Diagnosis of Adrenal Disorders Flashcards Preview

MD1 Endocrine > Diagnosis of Adrenal Disorders > Flashcards

Flashcards in Diagnosis of Adrenal Disorders Deck (38):
1

What is the structure that is common to all steroids?

4 rings

2

What is cortisol also know as?

Hydrocortisone

3

What is cortisone?

Very weak glucocorticoid
Biologically inactive metabolite of cortisol

4

What happens to cortisone after administration to a patient?

Metabolised to cortisol in liver

5

What is the major glucocorticoid?

Cortisol

6

What is the action of glucocorticoids?

Stimulation of gluconeogenesis in liver
Mobilisation of amino acids in muscle
Stimulation of lipolysis in adipose tissues
Immunosuppression

7

What does too much cortisol lead to?

Weight gain
Wasting of
- Muscle
- Skin
- Bone
Hyperglycaemia
Salt retention > hypertension
Inhibition of linear growth

8

What can cause ACTH-dependent hypercortisolism?

Pituitary adenoma = Cushing's disease
Ectopic ACTH syndrome

9

What can cause ACTH-independent hypercortisolism = Cushing's syndrome?

Adrenal adenoma/carcinoma
ACTH-independent nodular hyperplasia
Administration of glucocorticoids

10

What is the most common cause of Cushing's syndrome?

Administration of glucocorticoids

11

What happens in abnormal states when you deliberately stimulate/suppress the hormone to test for its function?

Hormone won't rise into normal range when you stimulate it
Won't fall into normal range if you suppress it

12

What is a 24 hour urine assay useful for?

Tell you about variation throughout day

13

How do you investigate suspected Cushing's syndrome?

24 hour urine free cortisol
Check diurnal variation: serum cortisol and plasma ACTH
at
- 8 am
- 12 am
Check negative feedback loop working: dexamethasone suppression test
Cranial MRI/adrenal CT as indicated

14

What is dexamethasone?

Very powerful glucocorticoid

15

What happens when someone is given dexamethasone?

Should decreased ACTH and cortisol

16

What does it mean if ACTH and cortisol don't decrease when dexamethasone is given?

Something wrong with pituitary

17

What does not enough cortisol cause?

Can't cope with new stress; eg: infection
- Much sicker than they should be
GI symptoms
- Anorexia
- Nausea
- Vomiting
- Diarrhoea
- Weight loss
Salt wasting > low BP
Darkening of skin if ACTH secretion stimulated
Muscle weakness
- Skeletal
- Cardiac

18

What are the possible causes of adrenocortical insufficiency?

Genetic
- Enzyme defect in cortisol biosynthesis
- Metabolic defect = adrenoleukodystrophy
Autoimmne adrenal destruction
Infectious disease
- Adrenal destruction by TB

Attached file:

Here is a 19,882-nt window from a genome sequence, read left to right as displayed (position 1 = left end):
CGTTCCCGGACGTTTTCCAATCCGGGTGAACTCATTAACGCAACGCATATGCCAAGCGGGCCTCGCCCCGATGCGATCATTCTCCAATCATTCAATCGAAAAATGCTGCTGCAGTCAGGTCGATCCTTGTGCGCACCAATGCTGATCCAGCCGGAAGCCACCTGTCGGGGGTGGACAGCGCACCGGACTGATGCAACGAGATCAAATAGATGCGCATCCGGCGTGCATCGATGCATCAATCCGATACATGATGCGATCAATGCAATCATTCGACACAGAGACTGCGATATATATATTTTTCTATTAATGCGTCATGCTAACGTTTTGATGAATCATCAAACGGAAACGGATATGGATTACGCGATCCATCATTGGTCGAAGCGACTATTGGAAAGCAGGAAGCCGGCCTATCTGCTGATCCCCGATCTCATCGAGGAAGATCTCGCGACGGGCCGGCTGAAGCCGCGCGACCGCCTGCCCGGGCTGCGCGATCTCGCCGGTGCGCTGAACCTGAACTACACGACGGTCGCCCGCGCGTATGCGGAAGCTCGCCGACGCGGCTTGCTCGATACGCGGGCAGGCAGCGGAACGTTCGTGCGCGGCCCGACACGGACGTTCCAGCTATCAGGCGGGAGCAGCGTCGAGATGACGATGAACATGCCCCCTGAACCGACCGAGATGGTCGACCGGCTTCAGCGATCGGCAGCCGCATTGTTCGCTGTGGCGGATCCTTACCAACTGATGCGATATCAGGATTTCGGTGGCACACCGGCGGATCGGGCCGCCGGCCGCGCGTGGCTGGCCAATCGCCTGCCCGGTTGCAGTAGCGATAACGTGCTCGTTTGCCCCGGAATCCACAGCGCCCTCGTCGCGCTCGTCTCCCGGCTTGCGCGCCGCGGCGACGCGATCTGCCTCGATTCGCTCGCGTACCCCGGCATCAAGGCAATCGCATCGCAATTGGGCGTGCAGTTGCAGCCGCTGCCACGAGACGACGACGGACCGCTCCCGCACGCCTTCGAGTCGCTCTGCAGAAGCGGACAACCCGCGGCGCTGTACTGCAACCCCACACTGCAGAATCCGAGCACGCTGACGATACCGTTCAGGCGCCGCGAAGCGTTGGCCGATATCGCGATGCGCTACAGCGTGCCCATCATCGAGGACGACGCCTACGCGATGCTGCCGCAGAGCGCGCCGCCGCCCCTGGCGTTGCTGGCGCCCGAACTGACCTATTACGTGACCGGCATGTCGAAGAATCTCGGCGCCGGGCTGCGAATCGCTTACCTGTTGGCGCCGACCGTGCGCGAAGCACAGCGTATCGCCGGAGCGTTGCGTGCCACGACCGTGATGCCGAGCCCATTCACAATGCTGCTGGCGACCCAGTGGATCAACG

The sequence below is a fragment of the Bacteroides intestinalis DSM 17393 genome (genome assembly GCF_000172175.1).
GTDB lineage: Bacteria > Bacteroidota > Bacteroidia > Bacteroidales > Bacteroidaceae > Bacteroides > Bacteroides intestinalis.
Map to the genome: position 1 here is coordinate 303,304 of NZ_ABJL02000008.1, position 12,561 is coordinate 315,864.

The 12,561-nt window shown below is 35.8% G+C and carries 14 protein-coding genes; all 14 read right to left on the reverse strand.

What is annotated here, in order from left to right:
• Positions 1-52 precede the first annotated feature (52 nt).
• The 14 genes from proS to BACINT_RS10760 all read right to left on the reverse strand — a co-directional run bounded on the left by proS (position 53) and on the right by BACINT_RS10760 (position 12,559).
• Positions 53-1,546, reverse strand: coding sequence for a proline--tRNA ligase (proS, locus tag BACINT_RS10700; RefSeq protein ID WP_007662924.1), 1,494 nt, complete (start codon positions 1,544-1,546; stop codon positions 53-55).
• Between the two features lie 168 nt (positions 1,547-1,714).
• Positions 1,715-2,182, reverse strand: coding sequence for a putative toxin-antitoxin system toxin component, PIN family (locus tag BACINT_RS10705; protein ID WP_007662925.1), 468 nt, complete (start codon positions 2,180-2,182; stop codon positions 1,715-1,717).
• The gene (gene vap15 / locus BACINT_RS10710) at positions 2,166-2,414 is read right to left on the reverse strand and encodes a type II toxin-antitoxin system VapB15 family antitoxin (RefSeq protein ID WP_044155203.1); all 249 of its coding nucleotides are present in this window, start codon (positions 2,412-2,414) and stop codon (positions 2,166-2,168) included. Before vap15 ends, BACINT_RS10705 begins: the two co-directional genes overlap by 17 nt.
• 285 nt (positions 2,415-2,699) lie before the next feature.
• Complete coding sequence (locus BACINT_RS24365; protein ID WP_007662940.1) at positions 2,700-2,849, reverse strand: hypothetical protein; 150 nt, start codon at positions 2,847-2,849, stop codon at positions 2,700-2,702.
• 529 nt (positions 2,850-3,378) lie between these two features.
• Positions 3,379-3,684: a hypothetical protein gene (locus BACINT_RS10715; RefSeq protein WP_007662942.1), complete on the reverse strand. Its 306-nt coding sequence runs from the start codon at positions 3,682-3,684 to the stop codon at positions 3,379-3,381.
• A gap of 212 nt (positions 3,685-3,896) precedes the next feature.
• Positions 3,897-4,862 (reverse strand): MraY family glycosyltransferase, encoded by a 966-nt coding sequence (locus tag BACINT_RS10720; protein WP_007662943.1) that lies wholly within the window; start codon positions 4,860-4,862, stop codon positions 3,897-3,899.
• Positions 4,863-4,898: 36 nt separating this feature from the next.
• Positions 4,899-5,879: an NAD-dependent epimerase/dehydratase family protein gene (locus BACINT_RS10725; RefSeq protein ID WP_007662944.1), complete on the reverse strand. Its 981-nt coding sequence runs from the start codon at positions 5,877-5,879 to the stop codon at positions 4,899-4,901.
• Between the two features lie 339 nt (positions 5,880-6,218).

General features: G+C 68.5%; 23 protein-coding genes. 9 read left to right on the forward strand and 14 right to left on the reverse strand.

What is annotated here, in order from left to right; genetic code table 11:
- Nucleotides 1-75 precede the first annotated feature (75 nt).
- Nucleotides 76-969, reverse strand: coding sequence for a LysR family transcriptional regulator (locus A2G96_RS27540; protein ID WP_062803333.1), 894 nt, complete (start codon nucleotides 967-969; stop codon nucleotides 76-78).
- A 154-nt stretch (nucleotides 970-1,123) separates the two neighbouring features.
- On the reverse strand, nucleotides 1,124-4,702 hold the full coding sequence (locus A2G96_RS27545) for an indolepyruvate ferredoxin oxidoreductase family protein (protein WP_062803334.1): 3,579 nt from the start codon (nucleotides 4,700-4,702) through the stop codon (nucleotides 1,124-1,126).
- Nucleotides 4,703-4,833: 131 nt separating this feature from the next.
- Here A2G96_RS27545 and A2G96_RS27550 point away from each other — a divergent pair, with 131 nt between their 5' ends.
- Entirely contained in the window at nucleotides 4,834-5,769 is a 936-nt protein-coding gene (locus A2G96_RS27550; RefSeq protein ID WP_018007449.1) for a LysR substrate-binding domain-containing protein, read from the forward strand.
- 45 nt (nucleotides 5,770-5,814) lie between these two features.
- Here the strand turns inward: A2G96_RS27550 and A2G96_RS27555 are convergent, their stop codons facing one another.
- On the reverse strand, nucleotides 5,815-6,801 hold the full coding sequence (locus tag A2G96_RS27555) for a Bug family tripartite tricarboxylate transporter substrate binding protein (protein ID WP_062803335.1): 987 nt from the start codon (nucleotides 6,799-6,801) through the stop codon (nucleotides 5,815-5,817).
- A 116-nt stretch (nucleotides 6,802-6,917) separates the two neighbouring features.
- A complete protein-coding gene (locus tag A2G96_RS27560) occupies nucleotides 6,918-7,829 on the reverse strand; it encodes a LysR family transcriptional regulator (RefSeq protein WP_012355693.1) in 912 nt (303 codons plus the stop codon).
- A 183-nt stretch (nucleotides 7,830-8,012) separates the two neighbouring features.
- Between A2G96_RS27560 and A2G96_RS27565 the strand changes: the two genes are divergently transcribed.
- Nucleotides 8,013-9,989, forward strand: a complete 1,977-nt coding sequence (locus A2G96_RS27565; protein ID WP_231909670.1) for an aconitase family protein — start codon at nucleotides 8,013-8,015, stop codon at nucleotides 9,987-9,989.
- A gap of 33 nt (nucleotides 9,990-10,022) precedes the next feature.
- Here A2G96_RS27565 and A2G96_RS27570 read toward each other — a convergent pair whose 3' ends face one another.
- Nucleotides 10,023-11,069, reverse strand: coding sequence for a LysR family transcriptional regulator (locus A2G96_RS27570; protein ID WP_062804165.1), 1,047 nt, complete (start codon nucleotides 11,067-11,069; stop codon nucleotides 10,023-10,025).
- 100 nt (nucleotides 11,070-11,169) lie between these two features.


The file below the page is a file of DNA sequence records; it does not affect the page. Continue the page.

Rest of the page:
19

What is the most common cause of Addison's disease in Australia?

Autoimmune destruction of adrenal cortex

20

What are the clinical findings for Addison's disease?

Salt-wasting state > low Na and high K

21

How do you treat Addison's disease?

Cortisol
Fludrocortisone

22

Where does Addisonian pigmentation commonly occur?

Knuckles of hands
Knees
Gums and oral mucosa
General pigmentation

23

What happens when there is an excess of adrenal androgens?

Premature pubic hair
Hirsutism
Acne
Enlargement of penis/clitoris in child
Behavioural changes
Linear growth spurt
Rapid epiphyseal fusion in child
Muscular habitus
Deepening of voice

24

What is the cause of congenital adrenal hyperplasia (CAH) in 90% of cases?

21-hydroxylase deficiency

25

What is the inheritance pattern of CAH?

Autosomal recessive

26

What is the pathophysiology of CAH?

Variable impairment of cortisol and aldosterone synthesis > ACTH stimulation > adrenal hyperplasia > increased androgen > virilisation

27

What are the three different presentations of CAH in females?

Exposed to high levels of androgens in utero > infant with ambiguous genitalia
In utero androgens not that high > happens more slowly > premature pubic hair and enlarged clitoris
Adolescent hirsutism and acne

28

What are the presentations of CAH in males?

Adrenal crisis in baby aged 2-3 weeks
Premature sexual development at age 2-3 years

29

Why is there a decrease in oestrogen in CAH?

Made from testosterone and aromatase very tightly regulated
Do have slightly elevated levels

30

What is the most commonly used steroid treatment?

Prednisolone

31

What type of steroid is fludrocortisone?

Mineralocorticoid

32

What regulates aldosterone secretion?

Increase K in ECF
Angiotensin II

33

What are the actions of aldosterone?

Increased resorption of Na
Increased resorption of water
Increased excretion of K from kidney distal tubule

34

What does excess aldosterone (Conn's syndrome) cause?

Salt retention > hypertension
Hypokalaemia > weakness
Low renin

35

What does a deficiency in aldosterone cause?

Dehydration
Salt depletion
Postural hypotension
Hyperkalaemia > cardiac arrhythmias

36

What are possible causes of Conn's syndrome?

Adrenocortical tumour secreting aldosterone

37

What is the treatment for Conn's syndrome?

Surgery

38

What does pheochromocytoma cause?

Secrete large amounts of adrenaline and noradrenaline from adrenal medulla